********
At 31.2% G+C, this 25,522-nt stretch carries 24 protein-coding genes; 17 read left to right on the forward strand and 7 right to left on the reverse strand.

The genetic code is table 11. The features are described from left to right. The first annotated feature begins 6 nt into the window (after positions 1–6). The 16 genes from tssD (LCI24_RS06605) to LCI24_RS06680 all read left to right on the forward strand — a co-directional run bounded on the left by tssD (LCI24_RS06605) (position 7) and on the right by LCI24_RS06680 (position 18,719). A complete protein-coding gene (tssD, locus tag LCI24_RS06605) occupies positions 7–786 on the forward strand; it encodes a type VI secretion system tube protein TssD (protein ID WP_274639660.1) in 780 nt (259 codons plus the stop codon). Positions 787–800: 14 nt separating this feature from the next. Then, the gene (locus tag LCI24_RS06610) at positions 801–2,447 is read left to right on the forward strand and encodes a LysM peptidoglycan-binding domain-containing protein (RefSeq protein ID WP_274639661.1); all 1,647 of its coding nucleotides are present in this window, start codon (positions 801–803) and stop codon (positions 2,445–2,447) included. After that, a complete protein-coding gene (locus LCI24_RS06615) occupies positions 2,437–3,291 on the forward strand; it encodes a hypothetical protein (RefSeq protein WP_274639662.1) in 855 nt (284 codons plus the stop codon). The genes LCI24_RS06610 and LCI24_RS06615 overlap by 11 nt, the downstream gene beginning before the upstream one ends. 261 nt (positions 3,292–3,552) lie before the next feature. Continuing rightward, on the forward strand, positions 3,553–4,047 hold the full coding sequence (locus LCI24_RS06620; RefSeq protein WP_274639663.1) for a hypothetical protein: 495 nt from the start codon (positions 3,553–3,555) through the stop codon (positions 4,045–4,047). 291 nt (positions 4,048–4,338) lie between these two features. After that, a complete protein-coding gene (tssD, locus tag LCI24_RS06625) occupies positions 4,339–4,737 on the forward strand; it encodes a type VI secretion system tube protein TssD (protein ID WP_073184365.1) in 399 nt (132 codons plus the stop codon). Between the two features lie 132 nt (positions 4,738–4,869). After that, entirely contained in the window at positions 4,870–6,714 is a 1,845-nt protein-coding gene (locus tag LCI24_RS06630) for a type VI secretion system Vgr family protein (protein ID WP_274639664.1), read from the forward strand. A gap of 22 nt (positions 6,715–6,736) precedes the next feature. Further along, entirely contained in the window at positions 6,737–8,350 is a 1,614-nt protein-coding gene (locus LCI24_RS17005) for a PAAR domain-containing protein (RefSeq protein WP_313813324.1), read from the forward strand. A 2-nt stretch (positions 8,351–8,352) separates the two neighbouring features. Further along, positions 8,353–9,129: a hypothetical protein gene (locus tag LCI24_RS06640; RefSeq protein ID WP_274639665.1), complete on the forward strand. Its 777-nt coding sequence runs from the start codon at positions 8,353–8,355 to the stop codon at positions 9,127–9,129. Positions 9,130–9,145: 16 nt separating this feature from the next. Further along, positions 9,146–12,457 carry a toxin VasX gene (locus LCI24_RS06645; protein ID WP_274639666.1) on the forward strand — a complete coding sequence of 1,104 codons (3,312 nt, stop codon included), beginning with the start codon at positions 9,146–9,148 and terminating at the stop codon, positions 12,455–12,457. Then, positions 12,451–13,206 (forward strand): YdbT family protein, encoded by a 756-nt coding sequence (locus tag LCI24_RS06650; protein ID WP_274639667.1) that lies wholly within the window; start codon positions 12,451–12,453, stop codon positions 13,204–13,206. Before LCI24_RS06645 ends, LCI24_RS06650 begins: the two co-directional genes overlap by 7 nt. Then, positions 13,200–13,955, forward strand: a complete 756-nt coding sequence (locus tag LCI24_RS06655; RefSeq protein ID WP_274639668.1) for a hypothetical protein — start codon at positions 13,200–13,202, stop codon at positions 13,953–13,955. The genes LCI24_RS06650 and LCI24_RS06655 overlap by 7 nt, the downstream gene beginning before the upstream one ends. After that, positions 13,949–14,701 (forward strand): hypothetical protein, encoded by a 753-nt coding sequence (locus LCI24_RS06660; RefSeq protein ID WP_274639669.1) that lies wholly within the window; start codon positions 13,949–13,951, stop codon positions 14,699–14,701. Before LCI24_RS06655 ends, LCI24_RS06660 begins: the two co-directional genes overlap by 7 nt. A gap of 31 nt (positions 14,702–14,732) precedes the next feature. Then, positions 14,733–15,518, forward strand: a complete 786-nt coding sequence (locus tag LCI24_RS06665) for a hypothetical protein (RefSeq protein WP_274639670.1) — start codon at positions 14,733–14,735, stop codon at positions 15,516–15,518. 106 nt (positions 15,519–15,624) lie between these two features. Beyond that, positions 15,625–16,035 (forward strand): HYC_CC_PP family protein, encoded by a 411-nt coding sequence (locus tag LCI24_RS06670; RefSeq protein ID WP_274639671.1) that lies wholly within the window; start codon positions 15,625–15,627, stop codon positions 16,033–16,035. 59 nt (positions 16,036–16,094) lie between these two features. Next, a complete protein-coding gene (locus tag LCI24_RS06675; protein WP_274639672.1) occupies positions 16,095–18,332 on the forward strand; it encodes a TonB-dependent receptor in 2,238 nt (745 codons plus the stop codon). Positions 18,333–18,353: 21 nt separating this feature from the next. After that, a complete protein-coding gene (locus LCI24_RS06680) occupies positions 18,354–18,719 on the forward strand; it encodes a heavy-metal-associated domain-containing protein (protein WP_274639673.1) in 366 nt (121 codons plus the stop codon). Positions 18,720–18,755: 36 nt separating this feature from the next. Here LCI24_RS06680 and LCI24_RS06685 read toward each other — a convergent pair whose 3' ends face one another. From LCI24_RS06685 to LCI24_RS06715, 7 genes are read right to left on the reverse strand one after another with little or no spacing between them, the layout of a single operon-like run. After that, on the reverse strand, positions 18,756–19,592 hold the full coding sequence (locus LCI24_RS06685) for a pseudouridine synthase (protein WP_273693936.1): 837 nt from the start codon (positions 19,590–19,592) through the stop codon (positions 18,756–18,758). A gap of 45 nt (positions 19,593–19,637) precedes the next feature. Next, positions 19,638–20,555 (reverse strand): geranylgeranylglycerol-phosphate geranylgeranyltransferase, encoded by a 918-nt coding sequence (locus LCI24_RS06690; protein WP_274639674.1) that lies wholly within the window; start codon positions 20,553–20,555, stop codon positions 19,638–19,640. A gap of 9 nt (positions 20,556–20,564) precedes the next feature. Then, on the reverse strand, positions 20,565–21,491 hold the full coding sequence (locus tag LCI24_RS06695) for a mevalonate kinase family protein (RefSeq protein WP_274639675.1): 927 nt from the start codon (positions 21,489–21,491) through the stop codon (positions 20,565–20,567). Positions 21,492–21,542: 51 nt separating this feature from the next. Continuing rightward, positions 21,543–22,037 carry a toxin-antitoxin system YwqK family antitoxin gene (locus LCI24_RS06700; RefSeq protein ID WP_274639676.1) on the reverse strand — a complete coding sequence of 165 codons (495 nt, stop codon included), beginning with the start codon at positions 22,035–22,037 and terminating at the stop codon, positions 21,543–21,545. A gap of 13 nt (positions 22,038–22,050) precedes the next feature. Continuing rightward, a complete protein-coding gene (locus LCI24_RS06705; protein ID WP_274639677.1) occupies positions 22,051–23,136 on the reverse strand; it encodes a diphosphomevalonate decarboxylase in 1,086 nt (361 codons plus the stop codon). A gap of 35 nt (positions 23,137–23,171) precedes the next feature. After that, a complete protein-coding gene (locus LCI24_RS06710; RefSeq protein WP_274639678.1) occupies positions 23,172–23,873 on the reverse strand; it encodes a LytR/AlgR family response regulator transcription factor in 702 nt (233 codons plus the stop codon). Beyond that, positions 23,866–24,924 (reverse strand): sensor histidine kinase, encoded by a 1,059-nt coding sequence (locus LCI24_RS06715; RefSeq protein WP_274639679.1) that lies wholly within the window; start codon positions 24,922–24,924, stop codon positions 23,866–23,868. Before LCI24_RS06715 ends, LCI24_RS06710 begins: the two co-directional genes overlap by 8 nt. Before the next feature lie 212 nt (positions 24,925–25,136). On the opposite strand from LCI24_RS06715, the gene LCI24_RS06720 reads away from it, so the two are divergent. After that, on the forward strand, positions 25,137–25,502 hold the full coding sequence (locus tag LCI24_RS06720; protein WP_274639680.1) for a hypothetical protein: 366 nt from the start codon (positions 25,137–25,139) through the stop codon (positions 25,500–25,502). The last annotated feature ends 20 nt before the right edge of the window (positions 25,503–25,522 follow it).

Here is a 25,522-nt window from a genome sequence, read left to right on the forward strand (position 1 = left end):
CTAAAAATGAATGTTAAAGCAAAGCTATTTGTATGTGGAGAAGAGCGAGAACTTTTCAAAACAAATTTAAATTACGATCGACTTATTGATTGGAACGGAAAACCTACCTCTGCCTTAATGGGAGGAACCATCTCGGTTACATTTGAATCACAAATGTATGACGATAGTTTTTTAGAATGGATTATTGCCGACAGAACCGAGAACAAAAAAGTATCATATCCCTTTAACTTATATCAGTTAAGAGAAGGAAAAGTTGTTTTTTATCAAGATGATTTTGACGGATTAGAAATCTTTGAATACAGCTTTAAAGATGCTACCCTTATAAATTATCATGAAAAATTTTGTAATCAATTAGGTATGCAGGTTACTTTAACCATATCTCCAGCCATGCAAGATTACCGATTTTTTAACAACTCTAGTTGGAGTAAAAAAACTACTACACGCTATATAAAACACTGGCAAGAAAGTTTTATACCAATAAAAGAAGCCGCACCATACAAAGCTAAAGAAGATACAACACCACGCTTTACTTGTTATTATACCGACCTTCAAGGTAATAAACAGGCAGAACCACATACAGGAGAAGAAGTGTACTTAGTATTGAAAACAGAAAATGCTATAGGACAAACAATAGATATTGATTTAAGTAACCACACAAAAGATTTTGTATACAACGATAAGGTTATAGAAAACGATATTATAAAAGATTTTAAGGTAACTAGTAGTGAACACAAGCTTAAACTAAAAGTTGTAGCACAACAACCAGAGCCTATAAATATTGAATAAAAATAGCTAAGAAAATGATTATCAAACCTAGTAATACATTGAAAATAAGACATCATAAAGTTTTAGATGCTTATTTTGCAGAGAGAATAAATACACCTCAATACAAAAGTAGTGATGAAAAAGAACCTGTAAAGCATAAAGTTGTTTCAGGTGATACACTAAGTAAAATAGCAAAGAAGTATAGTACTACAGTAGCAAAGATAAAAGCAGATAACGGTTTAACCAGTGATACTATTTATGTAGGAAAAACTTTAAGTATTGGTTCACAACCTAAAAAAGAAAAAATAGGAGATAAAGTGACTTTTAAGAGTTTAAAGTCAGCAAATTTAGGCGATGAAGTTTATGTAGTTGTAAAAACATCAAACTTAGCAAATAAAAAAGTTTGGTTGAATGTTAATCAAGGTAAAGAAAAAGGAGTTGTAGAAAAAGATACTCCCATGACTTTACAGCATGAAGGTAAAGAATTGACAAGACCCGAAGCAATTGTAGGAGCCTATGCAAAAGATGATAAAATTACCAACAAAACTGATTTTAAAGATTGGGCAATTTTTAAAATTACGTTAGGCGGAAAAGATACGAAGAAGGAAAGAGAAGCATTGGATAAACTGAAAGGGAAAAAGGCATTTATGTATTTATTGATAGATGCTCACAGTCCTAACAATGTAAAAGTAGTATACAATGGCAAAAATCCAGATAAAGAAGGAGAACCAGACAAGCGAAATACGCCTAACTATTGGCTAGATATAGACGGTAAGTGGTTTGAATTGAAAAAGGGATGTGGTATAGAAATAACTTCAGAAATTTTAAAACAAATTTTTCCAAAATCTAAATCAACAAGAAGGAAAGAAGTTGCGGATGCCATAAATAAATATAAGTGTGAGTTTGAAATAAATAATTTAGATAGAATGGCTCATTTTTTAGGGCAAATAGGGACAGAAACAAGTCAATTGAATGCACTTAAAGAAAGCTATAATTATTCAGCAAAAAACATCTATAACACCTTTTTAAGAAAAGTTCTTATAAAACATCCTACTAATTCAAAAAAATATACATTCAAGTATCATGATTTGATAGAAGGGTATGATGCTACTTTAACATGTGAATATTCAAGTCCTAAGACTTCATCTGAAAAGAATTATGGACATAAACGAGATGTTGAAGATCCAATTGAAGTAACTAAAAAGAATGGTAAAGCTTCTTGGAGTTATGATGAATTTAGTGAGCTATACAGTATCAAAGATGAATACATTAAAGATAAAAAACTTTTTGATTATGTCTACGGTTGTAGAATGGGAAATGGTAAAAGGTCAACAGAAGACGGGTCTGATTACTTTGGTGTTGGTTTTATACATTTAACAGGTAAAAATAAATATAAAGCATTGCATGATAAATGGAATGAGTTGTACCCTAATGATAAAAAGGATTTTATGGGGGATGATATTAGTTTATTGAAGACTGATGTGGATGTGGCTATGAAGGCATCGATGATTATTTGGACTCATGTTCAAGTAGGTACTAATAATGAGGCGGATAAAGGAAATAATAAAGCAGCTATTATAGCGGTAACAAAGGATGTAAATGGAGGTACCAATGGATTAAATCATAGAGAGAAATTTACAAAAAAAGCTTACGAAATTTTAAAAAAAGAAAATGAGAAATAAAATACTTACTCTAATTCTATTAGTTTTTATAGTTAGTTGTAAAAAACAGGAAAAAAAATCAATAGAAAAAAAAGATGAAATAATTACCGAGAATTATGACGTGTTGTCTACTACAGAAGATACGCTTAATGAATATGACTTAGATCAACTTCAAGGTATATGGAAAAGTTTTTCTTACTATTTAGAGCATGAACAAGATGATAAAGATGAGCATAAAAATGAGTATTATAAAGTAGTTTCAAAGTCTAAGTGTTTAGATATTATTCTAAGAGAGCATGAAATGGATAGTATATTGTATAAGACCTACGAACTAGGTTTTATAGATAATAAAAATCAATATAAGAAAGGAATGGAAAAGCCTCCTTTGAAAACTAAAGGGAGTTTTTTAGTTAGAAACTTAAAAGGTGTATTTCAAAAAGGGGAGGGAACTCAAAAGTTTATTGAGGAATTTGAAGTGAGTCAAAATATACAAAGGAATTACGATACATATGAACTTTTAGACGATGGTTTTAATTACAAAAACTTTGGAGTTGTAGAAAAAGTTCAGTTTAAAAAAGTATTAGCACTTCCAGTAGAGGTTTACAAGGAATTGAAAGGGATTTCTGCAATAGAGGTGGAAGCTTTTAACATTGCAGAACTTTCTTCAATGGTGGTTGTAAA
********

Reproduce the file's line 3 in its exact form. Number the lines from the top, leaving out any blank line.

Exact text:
Here is a 25,522-nt window from a genome sequence, read left to right on the forward strand (position 1 = left end):